Hallowe’en is cool. For one night each year, the dead return to walk the earth with the living, like a George Romero film with candy.
We all have our own way of celebrating Halloween, whether it’s scarfing down bags of tiny Snickers bars, petty vandalism against pumpkins, or a drunken encounter with a costumed weirdo at a party. However, there are much more ancient traditions out there, and people who still observe them.
Hallowe’en has it’s origins in the Celtic holiday of Samhain (pronounced, in Irish Gaelic, SOW-win), which celebrates the end of the old year and the beginning of the new. The Celts believed that on Samhain the veil between the worlds of the living and the dead disappeared. Much like a zombie, or an annoying metaphor, that belief was hard to kill, and Halloween is some scary shit to this day.
When the Christian Church converted the Celts in Ireland and Scotland, they planted All Saints Day over top of Samhain, hoping that everyone would settle down and forget how much fun it was to be a pagan. It didn’t work, of course. Halloween is technically All Hallows Eve, the night before All Saints Day. Since the latter day is dedicated to holy but mind-numbingly dull prayer and meditation, people felt they deserved a good debauch the night before, and Halloween was born.
Torontoist contacted some local pagans to see what they’re doing for Samhain this year. We spoke with Nicole Cooper, High Priestess Second Degree of the Wiccan Church of Canada, who explained that while the Wiccan Church draws it’s rituals from a number of belief systems besides the Celtic, Samhain remains an important day in their calendar. This year two events are taking place, and both are open to all.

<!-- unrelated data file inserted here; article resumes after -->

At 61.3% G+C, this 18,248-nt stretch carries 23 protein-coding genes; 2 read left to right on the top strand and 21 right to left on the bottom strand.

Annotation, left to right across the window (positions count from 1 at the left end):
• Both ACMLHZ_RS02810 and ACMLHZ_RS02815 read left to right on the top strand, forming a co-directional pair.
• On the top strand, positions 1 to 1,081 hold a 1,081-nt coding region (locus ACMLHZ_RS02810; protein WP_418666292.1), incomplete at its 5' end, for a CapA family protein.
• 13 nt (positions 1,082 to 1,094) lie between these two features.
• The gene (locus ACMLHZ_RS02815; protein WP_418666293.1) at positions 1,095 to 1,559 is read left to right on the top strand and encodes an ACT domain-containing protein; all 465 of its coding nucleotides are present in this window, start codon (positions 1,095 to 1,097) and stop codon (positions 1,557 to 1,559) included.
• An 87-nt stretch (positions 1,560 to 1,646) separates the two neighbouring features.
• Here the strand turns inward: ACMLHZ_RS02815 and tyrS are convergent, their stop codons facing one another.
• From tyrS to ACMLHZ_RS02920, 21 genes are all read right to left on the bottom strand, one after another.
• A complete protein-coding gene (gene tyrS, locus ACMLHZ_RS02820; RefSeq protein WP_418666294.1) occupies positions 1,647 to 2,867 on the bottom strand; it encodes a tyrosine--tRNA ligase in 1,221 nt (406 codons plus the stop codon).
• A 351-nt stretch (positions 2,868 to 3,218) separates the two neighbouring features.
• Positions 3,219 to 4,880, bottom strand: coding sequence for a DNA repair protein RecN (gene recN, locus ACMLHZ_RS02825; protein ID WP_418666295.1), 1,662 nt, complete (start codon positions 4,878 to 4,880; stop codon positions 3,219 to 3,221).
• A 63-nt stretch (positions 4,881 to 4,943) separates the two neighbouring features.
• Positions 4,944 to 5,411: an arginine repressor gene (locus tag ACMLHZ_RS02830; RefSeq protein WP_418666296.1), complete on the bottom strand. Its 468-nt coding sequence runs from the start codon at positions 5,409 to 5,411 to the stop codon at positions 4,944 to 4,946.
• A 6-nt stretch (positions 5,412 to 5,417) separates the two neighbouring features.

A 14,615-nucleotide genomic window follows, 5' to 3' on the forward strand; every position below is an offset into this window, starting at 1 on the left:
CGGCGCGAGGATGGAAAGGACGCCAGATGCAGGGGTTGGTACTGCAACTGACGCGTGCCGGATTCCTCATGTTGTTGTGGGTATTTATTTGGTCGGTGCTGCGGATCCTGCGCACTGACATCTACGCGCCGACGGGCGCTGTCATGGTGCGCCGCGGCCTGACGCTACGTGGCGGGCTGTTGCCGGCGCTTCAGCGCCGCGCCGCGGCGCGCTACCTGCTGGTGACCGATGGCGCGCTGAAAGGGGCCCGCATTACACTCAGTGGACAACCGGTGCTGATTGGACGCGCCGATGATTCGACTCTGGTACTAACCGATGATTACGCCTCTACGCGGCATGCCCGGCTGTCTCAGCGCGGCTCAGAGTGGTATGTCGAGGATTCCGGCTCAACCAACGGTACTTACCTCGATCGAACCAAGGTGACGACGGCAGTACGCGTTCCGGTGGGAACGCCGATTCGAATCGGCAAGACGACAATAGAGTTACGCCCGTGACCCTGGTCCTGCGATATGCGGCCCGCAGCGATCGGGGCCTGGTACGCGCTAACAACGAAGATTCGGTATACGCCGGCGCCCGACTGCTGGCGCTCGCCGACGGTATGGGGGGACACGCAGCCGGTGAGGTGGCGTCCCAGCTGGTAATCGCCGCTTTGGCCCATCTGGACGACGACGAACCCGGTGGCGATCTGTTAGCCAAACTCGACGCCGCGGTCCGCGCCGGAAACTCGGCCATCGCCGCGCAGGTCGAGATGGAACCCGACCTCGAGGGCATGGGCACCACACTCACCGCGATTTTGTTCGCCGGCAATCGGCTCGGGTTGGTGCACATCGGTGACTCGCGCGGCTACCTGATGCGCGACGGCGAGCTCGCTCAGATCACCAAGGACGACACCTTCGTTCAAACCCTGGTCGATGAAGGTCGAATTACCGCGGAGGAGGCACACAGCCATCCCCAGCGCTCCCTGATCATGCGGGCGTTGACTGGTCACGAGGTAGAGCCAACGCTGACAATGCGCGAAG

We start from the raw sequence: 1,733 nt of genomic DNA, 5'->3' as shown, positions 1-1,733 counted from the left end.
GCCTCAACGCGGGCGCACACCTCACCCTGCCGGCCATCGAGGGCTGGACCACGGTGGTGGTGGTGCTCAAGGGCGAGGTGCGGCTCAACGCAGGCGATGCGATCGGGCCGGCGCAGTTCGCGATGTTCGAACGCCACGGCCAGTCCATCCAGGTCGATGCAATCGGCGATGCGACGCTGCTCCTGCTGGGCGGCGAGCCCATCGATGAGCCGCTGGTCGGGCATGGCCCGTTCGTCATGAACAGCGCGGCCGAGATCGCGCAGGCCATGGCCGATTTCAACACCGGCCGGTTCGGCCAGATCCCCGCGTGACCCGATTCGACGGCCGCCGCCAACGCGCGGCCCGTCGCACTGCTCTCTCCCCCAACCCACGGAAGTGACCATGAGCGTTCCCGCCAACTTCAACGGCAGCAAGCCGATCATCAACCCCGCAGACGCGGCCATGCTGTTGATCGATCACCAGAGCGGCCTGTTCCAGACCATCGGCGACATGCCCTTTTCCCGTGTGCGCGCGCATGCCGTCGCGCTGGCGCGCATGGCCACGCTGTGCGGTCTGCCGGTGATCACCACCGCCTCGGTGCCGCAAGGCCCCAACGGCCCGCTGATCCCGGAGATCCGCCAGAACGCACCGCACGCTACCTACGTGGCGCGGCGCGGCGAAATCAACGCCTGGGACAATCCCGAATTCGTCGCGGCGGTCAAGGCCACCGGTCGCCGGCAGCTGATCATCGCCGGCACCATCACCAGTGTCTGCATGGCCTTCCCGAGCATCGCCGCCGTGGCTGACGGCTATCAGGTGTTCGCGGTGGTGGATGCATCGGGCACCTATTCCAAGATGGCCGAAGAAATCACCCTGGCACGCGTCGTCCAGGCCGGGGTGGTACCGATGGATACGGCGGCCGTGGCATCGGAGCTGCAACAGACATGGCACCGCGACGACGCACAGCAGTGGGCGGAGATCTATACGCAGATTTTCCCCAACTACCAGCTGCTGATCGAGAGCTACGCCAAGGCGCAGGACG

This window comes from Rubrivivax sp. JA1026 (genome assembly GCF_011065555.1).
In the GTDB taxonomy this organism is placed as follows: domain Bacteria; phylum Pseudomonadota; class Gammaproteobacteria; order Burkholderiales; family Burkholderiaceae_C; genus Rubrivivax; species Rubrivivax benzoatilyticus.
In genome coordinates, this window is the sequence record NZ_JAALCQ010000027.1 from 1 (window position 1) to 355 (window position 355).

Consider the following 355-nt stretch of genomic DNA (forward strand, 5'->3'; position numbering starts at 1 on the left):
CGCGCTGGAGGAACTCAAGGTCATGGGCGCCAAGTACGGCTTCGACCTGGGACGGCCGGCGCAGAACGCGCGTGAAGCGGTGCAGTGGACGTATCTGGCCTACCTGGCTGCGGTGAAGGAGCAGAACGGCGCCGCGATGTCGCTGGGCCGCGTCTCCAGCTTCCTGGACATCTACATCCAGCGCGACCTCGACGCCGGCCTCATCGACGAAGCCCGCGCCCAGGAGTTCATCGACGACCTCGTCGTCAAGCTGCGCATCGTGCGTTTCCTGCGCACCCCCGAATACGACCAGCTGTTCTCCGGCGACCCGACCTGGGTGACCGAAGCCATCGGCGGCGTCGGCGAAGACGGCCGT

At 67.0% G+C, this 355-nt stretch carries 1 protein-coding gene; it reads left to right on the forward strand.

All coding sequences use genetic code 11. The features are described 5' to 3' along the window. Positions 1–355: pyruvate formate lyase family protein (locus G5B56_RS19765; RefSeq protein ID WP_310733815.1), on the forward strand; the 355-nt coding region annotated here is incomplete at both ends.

Despite what you may have fantasized, Wiccan celebrations are not characterized by naked moonlit orgies. On Friday October 27, the WCC is hosting the Witches Ball, at Zemra, 778 St. Clair West. They promise “good music, good company and good fun”, and there will be prizes for the best costumes. Nicole tells us that it usually draws a good-sized crowd, and it should be, um, a magical evening.
The more serious event is the Samhain Sabbat, taking place on Sunday October 29. This ceremony will feature a mystery play based on the Sumerian myth of the descent of Inanna into the Underworld. If your Sumerian mythology is a little rusty, this will be a great chance to get a refresher. The WCC asks that you bring “feast foods”, which specifically do not include those little Halloween toffies that taste like baked mud and chip your teeth.